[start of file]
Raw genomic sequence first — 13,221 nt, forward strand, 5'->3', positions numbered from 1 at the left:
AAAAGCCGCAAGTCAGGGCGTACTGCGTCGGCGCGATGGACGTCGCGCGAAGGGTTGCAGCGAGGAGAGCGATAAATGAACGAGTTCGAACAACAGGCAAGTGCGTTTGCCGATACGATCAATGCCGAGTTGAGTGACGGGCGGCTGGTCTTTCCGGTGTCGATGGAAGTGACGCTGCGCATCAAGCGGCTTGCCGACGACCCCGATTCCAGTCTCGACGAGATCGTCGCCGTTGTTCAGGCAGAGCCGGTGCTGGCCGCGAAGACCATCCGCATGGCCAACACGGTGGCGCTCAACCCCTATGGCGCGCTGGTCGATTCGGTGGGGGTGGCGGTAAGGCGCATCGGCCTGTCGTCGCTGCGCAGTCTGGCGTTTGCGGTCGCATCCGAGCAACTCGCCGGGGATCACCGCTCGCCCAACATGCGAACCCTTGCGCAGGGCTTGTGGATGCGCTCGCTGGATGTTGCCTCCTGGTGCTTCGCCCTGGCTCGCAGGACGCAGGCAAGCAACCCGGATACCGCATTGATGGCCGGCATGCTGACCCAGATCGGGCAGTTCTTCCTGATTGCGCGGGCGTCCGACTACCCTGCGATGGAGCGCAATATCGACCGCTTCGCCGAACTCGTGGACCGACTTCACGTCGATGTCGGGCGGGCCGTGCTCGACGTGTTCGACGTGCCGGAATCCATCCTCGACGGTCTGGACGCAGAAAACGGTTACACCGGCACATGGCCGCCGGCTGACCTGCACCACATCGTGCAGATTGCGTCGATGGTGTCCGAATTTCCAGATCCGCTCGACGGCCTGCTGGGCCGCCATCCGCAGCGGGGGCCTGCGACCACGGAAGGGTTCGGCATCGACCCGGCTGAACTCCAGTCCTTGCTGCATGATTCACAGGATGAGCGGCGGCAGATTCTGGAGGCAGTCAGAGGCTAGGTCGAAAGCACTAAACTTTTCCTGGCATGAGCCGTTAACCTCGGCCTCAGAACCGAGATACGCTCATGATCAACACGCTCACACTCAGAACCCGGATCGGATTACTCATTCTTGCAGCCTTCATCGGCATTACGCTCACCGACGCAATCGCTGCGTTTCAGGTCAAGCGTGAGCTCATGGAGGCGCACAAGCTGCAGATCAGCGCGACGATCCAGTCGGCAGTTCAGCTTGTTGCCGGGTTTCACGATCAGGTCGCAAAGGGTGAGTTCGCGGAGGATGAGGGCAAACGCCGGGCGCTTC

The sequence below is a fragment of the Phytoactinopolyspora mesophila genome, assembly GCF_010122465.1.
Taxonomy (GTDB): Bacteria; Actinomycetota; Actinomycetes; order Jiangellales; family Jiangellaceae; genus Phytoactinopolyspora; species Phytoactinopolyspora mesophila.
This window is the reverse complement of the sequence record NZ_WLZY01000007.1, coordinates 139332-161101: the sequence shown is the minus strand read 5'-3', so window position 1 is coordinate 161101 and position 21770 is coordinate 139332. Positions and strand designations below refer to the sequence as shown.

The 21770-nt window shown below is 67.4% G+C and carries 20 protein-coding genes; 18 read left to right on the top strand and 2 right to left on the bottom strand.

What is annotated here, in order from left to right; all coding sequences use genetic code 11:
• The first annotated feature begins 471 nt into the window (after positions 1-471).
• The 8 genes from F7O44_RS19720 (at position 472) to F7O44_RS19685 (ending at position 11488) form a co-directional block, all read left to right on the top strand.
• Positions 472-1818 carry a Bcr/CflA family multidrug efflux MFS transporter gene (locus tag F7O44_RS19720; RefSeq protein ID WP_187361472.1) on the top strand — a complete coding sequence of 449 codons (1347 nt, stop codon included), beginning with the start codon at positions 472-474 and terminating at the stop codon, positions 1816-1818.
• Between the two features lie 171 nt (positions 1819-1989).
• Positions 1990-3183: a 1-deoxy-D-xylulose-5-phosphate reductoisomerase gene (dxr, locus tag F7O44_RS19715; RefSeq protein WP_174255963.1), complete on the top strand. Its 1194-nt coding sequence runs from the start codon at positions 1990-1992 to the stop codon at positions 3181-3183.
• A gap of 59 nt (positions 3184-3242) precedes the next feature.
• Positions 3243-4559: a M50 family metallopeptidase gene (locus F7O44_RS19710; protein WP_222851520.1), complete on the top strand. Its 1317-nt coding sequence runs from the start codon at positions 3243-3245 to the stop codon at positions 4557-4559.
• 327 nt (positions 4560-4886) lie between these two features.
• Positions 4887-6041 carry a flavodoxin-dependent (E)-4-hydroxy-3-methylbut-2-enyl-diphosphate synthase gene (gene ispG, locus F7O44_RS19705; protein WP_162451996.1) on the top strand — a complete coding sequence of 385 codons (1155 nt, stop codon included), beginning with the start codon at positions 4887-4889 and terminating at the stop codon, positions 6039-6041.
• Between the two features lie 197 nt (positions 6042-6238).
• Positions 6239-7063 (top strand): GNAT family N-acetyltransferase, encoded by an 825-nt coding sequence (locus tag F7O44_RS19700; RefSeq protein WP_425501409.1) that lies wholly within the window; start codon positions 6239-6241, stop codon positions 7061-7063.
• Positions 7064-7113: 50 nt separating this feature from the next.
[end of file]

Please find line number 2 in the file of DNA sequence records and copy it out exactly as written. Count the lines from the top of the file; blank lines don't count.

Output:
AAAAGCCGCAAGTCAGGGCGTACTGCGTCGGCGCGATGGACGTCGCGCGAAGGGTTGCAGCGAGGAGAGCGATAAATGAACGAGTTCGAACAACAGGCAAGTGCGTTTGCCGATACGATCAATGCCGAGTTGAGTGACGGGCGGCTGGTCTTTCCGGTGTCGATGGAAGTGACGCTGCGCATCAAGCGGCTTGCCGACGACCCCGATTCCAGTCTCGACGAGATCGTCGCCGTTGTTCAGGCAGAGCCGGTGCTGGCCGCGAAGACCATCCGCATGGCCAACACGGTGGCGCTCAACCCCTATGGCGCGCTGGTCGATTCGGTGGGGGTGGCGGTAAGGCGCATCGGCCTGTCGTCGCTGCGCAGTCTGGCGTTTGCGGTCGCATCCGAGCAACTCGCCGGGGATCACCGCTCGCCCAACATGCGAACCCTTGCGCAGGGCTTGTGGATGCGCTCGCTGGATGTTGCCTCCTGGTGCTTCGCCCTGGCTCGCAGGACGCAGGCAAGCAACCCGGATACCGCATTGATGGCCGGCATGCTGACCCAGATCGGGCAGTTCTTCCTGATTGCGCGGGCGTCCGACTACCCTGCGATGGAGCGCAATATCGACCGCTTCGCCGAACTCGTGGACCGACTTCACGTCGATGTCGGGCGGGCCGTGCTCGACGTGTTCGACGTGCCGGAATCCATCCTCGACGGTCTGGACGCAGAAAACGGTTACACCGGCACATGGCCGCCGGCTGACCTGCACCACATCGTGCAGATTGCGTCGATGGTGTCCGAATTTCCAGATCCGCTCGACGGCCTGCTGGGCCGCCATCCGCAGCGGGGGCCTGCGACCACGGAAGGGTTCGGCATCGACCCGGCTGAACTCCAGTCCTTGCTGCATGATTCACAGGATGAGCGGCGGCAGATTCTGGAGGCAGTCAGAGGCTAGGTCGAAAGCACTAAACTTTTCCTGGCATGAGCCGTTAACCTCGGCCTCAGAACCGAGATACGCTCATGATCAACACGCTCACACTCAGAACCCGGATCGGATTACTCATTCTTGCAGCCTTCATCGGCATTACGCTCACCGACGCAATCGCTGCGTTTCAGGTCAAGCGTGAGCTCATGGAGGCGCACAAGCTGCAGATCAGCGCGACGATCCAGTCGGCAGTTCAGCTTGTTGCCGGGTTTCACGATCAGGTCGCAAAGGGTGAGTTCGCGGAGGATGAGGGCAAACGCCGGGCGCTTC